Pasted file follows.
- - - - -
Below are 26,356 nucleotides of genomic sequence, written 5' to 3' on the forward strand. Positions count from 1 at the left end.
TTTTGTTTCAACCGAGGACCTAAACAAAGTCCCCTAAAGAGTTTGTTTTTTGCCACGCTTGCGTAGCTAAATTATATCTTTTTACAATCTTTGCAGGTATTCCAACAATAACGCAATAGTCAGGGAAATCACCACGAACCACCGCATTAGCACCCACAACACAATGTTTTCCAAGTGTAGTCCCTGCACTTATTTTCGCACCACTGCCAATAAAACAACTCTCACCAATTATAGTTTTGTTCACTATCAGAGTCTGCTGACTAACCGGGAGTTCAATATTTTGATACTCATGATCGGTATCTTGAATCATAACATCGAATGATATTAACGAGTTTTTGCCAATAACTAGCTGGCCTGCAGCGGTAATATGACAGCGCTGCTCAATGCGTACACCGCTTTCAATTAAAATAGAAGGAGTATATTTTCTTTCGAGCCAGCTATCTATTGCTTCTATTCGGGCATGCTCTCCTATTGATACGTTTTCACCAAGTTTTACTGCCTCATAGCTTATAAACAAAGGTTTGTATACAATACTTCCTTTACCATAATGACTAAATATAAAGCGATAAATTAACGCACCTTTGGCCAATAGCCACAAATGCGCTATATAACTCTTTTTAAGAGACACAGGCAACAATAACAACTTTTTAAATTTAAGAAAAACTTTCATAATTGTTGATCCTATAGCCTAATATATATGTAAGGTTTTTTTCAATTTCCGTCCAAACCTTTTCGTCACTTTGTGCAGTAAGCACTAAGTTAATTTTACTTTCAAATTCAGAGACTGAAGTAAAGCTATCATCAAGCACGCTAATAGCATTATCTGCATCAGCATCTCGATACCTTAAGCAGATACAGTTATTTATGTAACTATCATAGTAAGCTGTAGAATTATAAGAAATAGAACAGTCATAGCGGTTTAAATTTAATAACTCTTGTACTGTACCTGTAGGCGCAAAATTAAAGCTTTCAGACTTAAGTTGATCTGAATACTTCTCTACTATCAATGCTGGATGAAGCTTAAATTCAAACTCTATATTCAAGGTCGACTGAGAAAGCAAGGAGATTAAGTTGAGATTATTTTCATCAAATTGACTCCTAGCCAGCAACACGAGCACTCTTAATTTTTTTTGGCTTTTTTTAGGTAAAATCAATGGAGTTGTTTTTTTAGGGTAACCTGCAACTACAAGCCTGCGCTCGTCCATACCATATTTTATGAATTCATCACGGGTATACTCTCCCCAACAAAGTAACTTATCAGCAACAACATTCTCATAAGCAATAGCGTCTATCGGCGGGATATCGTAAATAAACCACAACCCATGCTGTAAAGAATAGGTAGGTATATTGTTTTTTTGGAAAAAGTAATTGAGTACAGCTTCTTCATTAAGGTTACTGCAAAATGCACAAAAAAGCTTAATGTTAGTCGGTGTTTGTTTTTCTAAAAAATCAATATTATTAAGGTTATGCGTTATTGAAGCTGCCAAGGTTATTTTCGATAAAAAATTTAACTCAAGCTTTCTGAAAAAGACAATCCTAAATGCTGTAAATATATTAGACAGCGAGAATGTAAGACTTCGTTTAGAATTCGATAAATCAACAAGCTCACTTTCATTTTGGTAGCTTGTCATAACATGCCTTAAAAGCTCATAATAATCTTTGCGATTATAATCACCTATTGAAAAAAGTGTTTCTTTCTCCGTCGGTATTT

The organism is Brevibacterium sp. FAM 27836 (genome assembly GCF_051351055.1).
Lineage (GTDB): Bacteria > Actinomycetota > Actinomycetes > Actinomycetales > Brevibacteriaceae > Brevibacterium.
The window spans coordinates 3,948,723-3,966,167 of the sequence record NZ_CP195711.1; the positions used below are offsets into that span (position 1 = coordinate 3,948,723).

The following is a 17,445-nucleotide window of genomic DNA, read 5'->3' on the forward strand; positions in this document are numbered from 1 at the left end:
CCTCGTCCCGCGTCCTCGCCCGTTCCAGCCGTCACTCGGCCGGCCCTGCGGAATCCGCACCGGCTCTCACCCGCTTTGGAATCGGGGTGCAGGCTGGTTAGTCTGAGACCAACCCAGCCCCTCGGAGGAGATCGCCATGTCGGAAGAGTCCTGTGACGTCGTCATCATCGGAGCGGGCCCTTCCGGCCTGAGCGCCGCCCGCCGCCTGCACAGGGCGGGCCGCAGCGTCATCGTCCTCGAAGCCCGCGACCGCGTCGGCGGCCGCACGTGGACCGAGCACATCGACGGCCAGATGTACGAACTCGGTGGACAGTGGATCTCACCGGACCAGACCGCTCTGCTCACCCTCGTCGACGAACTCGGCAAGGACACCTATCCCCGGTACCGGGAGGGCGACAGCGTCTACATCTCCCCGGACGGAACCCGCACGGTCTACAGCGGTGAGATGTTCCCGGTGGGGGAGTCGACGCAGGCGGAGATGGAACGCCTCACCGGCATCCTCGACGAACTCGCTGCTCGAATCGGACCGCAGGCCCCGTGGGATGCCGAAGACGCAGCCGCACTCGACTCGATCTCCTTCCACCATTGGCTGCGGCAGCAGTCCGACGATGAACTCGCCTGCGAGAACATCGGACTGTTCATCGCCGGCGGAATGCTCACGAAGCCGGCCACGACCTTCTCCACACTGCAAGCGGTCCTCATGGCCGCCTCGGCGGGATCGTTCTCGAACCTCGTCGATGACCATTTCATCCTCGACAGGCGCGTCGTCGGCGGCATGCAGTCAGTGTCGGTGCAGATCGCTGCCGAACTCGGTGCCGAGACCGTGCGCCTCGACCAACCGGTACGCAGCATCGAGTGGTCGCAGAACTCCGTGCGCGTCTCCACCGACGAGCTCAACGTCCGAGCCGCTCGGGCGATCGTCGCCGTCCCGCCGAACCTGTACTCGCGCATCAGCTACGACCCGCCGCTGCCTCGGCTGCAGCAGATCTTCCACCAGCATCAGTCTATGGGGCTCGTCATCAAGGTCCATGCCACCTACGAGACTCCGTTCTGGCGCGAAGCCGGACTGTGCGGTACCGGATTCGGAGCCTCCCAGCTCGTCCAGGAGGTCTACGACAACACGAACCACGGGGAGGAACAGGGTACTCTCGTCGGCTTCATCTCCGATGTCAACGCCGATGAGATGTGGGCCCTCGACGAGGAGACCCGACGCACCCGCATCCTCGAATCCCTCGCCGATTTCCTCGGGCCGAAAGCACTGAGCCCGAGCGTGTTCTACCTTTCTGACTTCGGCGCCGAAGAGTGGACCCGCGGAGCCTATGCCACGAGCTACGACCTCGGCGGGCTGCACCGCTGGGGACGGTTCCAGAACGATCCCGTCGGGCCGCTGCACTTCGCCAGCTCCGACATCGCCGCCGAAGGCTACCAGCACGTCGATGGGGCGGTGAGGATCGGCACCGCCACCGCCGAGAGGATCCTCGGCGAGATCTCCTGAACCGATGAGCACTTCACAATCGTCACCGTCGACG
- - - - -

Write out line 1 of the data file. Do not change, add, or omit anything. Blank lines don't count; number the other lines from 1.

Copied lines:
Below are 26,356 nucleotides of genomic sequence, written 5' to 3' on the forward strand. Positions count from 1 at the left end.